Last month, the High Court ruled that the Home Office’s fee of £1,012 for children to register as a British citizen unlawful.
The court found “mass of evidence” against Home Office child citizenship fee. Carol Bohmer further added “This is a landmark ruling. But the fight for justice for children born and growing up in the UK goes on”. The decision is highly welcomed by lawyers and campaigners who have long argued that the fee charged to register a child as British, which is set far above the administrative cost of processing applications, is “pricing children out of their rights” and is putting an end to its practice of “shameless profiteering” from children’s citizenship rights.
The landmark case that was brought forward by the Project for the Registration of Children as British Citizens (PRCBC), saw the court find a “mass of evidence” showing that the fee prevents many children from registering British citizenship, leaving them feeling “alienated, excluded, ‘second-best’, insecure and not fully assimilated into the culture and social fabric of the UK.”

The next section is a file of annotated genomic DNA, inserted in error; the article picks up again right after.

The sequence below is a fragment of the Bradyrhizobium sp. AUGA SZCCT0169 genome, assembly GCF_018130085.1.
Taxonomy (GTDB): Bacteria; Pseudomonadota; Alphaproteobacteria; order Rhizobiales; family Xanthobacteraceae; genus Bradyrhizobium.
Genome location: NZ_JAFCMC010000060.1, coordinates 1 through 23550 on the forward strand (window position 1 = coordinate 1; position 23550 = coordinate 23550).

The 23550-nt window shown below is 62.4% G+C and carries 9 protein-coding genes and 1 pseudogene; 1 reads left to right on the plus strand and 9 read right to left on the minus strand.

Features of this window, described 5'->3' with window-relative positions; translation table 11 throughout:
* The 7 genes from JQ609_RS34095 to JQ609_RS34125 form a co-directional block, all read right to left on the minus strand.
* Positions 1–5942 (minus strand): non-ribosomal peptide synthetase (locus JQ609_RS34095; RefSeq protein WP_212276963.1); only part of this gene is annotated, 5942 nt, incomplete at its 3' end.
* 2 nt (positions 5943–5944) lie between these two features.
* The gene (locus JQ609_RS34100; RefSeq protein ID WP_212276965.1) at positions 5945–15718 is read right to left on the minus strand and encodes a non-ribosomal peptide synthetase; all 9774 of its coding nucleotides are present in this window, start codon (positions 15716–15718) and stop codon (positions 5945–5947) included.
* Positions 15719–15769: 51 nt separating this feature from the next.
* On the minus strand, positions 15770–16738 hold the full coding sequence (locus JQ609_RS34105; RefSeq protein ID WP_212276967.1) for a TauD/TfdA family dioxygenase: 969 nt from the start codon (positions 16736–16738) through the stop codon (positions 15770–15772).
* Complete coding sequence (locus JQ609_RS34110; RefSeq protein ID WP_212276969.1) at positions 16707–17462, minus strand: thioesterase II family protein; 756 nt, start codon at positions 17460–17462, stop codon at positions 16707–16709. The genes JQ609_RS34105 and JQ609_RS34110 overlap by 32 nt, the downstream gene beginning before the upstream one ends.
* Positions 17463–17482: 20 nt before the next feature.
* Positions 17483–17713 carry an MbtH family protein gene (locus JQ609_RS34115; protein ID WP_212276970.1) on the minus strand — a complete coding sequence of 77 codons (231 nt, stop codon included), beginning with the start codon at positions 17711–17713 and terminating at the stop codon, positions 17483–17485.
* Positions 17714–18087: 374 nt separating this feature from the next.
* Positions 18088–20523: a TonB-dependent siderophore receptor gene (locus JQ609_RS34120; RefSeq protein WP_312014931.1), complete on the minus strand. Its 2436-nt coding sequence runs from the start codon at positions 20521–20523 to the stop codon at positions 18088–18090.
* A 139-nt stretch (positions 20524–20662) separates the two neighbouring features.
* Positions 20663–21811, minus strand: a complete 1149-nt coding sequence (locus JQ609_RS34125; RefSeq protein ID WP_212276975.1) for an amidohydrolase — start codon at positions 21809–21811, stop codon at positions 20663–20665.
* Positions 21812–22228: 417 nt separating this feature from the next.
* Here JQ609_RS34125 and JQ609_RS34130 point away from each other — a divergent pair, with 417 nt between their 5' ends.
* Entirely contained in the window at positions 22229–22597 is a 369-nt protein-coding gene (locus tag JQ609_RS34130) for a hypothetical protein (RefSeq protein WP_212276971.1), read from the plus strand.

The case, which is supported by Amnesty International UK, has been brought by three claimants – two children, A and O, aged 3 and 12 and both born in the UK; and the Project for the Registration of Children as British Citizens.
The current administrative processing cost of a child’s registration claim is only £372. The Home Office uses the remaining £640 to cross-subsidise the immigration system.
The judgment ensures that the Home Office reconsider the fee and enables the children’s best interests to be taken fully into account . The court has made apparent that where a child has a right to British citizenship it will generally be in the child’s best interests to be registered as British – something the Home Office had denied in evidence to the court.
Responding to the judgment, O, who has lived in the UK her entire life and gave a witness statement to the court, said:
“I am glad I got to tell the court my story.
I was born in this country and have lived here all my life. I feel as British as any of my friends and it’s not right that I am excluded from citizenship by a huge fee.
I want to be able to do all the things my friends can. I don’t want to have to worry they will find out I don’t have a British passport and think that means I am not the same as them.”